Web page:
11/27/13 CREATURE CREATIONS
|Williams High class bakes up dog treats for field trip cash|
Photos by Sam Roberts / Times-News
By Isaac Groves The Times-News 11/27/13
Reprinted with permission.
|Senior Tyson Haith rolls out dough for dog treats inside the autism program classroom.|
A couple days a week, the smell of baking and cinnamon wafts down the second floor hall at Williams High School. “When we walk down the hall, all the kids stick their heads out and say, ‘I want one,’” said Jennifer Hogg, a teacher assistant with the school’s autism program. “And I say, ‘They’re dog bones.’”
They look surprised and lose interest, Hogg said.
The six students in Williams’ autism program mix the dough in their large classroom, roll it, cut it into Christmas or dog-friendly shapes, and hustle it down the hall to the oven in the food lab to bake.
It is a funny thing, said teacher John Osborne, since they had a hard time selling cookies last year. People would eat one cookie, but were too weight-conscious to buy more. They get excited about dog treats, though.
While senior Tyson Haith starts mixing the dough, Zach Farrington puts the baked and cooled bones into a box with six squares drawn on it, one in each square. He puts them in clear plastic bags, and ties them with silver twist ties. Jaiquese Pinnix helps with the packaging and places them in a laundry basket. Each bag has the name of the person who ordered them.
Most of the customers are teachers and staff at Williams. They get a bag of six all-natural dog treats for $5. The Bulldog Club is also trying to sell them.
The money is for the autism program, Osborne said. Whenever he wants to take the students out of school, such as to the post office to learn how to send a letter, he has to come up with the money.
“I want to get them out in the community as much as I can,” Osborne said.
For something really ambitious — like getting a kitchenette in the autism program’s classroom so the students can get daily life-skill lessons on cooking and cleaning — he has to come up with a lot of money.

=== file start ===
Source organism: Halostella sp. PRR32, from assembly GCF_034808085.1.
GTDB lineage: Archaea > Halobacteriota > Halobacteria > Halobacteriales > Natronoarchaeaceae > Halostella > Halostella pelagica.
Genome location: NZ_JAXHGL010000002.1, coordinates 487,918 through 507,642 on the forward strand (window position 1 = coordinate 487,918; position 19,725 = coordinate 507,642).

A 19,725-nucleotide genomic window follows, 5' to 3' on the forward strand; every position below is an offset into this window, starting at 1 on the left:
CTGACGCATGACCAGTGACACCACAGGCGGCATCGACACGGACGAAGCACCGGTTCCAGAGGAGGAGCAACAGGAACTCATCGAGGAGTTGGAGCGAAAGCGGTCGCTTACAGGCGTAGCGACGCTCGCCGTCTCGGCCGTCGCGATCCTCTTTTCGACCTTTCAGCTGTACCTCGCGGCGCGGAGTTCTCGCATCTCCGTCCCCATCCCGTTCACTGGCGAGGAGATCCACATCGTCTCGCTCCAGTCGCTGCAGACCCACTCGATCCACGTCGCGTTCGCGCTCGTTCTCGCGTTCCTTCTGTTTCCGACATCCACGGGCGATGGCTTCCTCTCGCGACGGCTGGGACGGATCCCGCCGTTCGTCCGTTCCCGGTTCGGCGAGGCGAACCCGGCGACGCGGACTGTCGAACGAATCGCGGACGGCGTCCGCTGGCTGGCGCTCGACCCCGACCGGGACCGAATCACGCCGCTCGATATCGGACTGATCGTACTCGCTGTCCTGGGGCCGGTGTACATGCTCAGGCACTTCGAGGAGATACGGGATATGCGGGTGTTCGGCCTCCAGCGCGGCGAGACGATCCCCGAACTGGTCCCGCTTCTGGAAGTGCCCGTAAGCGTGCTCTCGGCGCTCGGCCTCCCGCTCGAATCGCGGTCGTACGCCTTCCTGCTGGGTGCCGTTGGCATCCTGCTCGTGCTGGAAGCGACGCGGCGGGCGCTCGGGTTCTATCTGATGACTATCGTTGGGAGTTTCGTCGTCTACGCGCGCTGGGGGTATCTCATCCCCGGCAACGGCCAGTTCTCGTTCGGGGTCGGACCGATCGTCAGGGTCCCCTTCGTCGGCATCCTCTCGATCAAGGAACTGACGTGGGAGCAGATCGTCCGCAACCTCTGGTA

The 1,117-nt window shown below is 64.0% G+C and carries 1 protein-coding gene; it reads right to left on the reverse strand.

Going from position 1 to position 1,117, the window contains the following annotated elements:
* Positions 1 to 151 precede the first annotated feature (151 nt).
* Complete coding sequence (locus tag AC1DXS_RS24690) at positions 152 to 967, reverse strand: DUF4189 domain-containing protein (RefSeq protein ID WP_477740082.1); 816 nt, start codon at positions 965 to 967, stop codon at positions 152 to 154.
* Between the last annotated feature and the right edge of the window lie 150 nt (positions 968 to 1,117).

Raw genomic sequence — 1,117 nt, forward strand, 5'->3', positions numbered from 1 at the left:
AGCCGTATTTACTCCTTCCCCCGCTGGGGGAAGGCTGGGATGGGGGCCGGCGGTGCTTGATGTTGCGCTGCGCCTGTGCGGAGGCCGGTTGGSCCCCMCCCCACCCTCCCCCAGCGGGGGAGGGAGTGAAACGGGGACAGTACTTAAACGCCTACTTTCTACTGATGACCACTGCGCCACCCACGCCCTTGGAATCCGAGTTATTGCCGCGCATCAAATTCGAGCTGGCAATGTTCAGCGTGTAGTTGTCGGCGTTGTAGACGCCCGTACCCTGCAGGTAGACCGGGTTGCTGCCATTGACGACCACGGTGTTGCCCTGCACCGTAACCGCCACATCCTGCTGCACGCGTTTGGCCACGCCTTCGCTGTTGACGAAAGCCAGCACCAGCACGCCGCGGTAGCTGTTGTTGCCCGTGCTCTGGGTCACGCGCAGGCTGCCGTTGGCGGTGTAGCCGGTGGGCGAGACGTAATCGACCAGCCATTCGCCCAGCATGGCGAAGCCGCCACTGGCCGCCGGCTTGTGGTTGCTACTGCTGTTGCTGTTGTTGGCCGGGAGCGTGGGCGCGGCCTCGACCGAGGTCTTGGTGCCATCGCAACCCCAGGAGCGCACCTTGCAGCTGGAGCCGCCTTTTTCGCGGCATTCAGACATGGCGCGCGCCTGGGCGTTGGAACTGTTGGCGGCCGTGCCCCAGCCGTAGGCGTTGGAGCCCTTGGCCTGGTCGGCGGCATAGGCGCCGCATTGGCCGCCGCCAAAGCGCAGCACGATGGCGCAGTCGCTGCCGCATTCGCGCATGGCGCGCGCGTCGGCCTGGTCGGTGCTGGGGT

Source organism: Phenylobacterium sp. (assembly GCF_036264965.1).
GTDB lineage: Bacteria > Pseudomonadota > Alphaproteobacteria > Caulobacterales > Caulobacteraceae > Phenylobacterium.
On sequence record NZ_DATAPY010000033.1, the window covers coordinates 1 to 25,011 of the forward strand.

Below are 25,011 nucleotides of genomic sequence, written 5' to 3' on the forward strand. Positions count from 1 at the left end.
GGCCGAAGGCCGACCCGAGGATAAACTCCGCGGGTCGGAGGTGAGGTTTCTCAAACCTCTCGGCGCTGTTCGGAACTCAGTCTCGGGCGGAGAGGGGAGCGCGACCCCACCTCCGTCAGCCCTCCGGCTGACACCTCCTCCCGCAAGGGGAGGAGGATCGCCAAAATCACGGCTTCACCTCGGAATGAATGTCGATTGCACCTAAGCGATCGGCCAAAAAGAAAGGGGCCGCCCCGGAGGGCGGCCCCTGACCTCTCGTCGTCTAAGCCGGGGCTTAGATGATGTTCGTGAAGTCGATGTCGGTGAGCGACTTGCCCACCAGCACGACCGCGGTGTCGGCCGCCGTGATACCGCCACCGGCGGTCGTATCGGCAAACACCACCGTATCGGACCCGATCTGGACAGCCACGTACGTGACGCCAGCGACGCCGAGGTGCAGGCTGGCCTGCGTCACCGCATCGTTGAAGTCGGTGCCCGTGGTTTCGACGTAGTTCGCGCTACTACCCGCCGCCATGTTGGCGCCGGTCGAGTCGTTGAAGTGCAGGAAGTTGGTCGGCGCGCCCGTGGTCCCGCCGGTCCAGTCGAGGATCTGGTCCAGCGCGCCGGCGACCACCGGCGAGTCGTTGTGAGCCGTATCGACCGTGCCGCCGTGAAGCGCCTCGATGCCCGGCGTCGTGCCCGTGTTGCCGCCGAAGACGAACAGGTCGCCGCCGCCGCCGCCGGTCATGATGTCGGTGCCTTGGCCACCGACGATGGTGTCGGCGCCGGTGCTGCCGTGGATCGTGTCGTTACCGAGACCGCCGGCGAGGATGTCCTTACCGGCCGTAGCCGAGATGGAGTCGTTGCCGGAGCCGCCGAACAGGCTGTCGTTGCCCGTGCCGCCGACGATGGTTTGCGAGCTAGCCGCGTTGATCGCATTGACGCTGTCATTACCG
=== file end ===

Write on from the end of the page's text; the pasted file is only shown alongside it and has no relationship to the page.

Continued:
The autism program at Williams is only in its second year, Osborne said. Autistic students in the Williams zone used to go to other schools. Now, there are six in the classroom and three other high-functioning students taking regular classes.
The classroom is large with a row of windows on one wall, two big pillars in the middle and off-white walls. The walls have a lot of posters, like most classrooms, and schedule charts with pictures.
Over the table with the mixer is a photo of the mixer and four eggs. The instructions read, “Put butter, pumpkin, eggs and flour into metal bowl.”
Haith, the senior, gets started. He is an old hand in the kitchen.
“Last year, I cooked breakfast, pizza, and cookies and muffins and brownies,” Haith said, “at school.”
Hogg prompts him now and then, reminding him to squeeze the can opener until it clicks, and “How many eggs?”
The serious young man seems to like the work.
“Tyson’s got the giggles,” Hogg says at least three times while he is mixing, kneading and rolling.
Classmate Liz Jennings responds with a loud giggle of her own from her desk partly behind a blue curtain at the end of the classroom.
Once the dough is ready, Josh Overman joins in to cut shapes with a cookie cutter, while Garrett Rippy decides to keep at his worksheet.
Haith is the only senior in the class. A graduation-candidate form sits on the teacher’s desk. It is bittersweet for his teachers, but he seems pretty excited about it.
Haith works one day a week at the Dollar Tree, mostly stocking and cleaning. He says he likes it, and it fits into his post-graduation plans when he is taking courses at Alamance Community College.
“I want to work at the Dollar Tree,” Haith said.
To purchase the dog treats, call Williams High School and ask for Osborne.